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April Fools' Day: A good laugh is good for you

Dr. Scott Bea: When a joke is done well and in good fun, it creates bonding

File photo
File photo (iStock)

April Fools’ Day is, of course, known for its celebration of mischief.

But according to Dr. Scott Bea, Psy.D, of Cleveland Clinic, you don’t have to be a certified prankster to reap the benefits of some harmless practical joking.

“Humor, in general, whether it's April Fools’ Day or some other experience of humor, tends to create social bonding,” he said. “We tend to bond around similar types of humor. The things that we find funny, that we share in common with others, bring us together.” 

Bea said in order for a joke to be fun and harmless, it’s essential that you know the person really well.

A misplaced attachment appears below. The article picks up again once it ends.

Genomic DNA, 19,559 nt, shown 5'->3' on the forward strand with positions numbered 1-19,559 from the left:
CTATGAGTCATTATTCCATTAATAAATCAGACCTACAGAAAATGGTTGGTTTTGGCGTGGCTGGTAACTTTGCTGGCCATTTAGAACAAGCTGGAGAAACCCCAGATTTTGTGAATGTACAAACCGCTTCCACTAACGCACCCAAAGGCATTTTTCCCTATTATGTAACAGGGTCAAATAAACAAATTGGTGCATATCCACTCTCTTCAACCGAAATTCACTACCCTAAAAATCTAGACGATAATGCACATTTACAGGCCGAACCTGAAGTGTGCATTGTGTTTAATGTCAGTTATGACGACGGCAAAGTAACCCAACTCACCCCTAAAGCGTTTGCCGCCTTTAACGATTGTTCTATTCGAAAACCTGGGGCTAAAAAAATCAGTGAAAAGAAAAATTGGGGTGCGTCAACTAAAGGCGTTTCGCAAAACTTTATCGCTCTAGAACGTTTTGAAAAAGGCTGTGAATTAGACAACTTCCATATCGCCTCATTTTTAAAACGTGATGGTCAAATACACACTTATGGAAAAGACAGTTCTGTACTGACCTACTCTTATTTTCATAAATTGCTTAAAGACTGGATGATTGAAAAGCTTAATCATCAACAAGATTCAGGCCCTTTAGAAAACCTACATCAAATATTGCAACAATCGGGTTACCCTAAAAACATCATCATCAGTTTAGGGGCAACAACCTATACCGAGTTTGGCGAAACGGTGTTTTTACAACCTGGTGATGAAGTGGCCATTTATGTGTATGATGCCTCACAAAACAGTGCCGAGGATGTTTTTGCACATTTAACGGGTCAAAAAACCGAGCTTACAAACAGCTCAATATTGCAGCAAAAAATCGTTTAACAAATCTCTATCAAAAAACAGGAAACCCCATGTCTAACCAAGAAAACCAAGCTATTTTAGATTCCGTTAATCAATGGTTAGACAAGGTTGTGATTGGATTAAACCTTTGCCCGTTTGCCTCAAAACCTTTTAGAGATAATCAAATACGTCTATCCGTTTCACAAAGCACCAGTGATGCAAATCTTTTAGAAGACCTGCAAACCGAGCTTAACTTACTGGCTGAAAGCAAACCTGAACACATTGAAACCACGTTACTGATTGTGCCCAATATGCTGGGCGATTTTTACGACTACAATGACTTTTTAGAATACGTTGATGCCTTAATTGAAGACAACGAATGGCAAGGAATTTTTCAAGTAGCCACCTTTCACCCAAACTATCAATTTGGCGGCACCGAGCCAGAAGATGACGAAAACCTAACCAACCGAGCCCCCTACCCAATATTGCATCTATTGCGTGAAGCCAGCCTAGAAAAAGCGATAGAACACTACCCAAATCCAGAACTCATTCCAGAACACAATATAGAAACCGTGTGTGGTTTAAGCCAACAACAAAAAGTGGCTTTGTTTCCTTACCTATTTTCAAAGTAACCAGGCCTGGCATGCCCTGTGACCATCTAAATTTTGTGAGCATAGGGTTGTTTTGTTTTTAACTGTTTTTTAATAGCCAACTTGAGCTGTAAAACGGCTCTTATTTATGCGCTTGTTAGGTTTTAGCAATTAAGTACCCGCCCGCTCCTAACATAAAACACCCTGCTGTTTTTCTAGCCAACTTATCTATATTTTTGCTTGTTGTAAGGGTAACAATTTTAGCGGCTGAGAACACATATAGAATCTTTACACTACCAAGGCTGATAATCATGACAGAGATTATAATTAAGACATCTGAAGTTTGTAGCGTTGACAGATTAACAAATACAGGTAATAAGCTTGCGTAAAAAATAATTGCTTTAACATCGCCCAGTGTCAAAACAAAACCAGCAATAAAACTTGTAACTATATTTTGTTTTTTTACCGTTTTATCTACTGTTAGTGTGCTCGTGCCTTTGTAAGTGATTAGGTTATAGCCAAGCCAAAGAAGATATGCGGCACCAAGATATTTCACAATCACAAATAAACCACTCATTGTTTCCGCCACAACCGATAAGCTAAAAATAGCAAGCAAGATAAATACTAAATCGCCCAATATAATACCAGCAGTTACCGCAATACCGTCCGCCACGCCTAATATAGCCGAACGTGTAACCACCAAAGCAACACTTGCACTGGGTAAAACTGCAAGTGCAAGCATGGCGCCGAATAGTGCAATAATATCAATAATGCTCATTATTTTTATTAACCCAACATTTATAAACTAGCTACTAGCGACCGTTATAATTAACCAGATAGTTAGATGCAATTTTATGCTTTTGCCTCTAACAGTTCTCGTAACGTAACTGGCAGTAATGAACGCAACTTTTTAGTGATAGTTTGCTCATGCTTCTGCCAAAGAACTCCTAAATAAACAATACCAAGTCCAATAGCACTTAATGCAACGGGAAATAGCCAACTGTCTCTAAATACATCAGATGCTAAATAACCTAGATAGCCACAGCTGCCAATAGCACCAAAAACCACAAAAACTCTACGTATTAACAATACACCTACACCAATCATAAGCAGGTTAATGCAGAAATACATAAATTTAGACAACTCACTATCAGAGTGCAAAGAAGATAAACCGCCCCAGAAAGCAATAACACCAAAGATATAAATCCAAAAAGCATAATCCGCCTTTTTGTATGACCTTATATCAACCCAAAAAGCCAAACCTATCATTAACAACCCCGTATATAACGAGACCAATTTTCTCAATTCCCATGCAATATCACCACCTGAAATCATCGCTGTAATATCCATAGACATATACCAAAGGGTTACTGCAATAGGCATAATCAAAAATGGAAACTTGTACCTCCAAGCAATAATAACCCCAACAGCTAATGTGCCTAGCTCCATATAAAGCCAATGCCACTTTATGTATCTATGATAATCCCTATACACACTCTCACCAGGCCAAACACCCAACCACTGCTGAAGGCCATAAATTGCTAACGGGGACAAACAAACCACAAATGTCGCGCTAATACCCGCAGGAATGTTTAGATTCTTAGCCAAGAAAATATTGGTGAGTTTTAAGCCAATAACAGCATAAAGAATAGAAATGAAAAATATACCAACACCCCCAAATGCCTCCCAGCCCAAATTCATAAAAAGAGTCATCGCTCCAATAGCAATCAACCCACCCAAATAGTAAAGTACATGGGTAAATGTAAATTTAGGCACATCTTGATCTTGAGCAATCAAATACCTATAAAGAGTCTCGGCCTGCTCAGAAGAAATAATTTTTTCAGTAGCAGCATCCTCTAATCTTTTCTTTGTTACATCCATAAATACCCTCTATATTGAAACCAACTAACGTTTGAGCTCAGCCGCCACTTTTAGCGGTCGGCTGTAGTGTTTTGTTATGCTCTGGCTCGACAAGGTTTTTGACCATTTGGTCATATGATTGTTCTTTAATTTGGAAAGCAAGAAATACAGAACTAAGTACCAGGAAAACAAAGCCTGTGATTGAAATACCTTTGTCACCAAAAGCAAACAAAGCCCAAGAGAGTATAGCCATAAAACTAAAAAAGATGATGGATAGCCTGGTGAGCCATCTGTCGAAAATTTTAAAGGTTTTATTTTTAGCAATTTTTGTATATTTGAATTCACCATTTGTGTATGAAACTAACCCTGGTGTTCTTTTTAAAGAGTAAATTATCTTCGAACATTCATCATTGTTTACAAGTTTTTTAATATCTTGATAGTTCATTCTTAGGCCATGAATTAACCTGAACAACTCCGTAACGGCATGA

“People are just built differently -- and we’re built differently with respect to our sensitivities, and people who naturally have a capacity to laugh at themselves or who will poke fun at themselves, are going to be better targets,” he said. “Whereas with somebody who gets broken up over those sorts of matters, it could lead to upset.”

But, Bea said a when a joke is done well and in good fun, it creates bonding.

He said having a good laugh is an acknowledgment that we know each other well enough to have fun with one another, without anyone getting upset.

And when we laugh, we release oxytocin -- the chemical that bonds people together. 

Bea said the release of both oxytocin and dopamine is what makes us feel good when we’re laughing.

“Humor is thought to be one of the most sophisticated psychological defenses; the way we defend ourselves against the tough parts of being human,” he said. “We think it does release brain chemicals, too -- dopamine, the feel-good chemical. If people are really laughing hard, there’s no question that dopamine is being released.” 

Bea reminds us that in addition to being wise about our targets on April Fools’ Day, remember that if you’re going to play prankster, you have to be willing to let yourself be a target, too.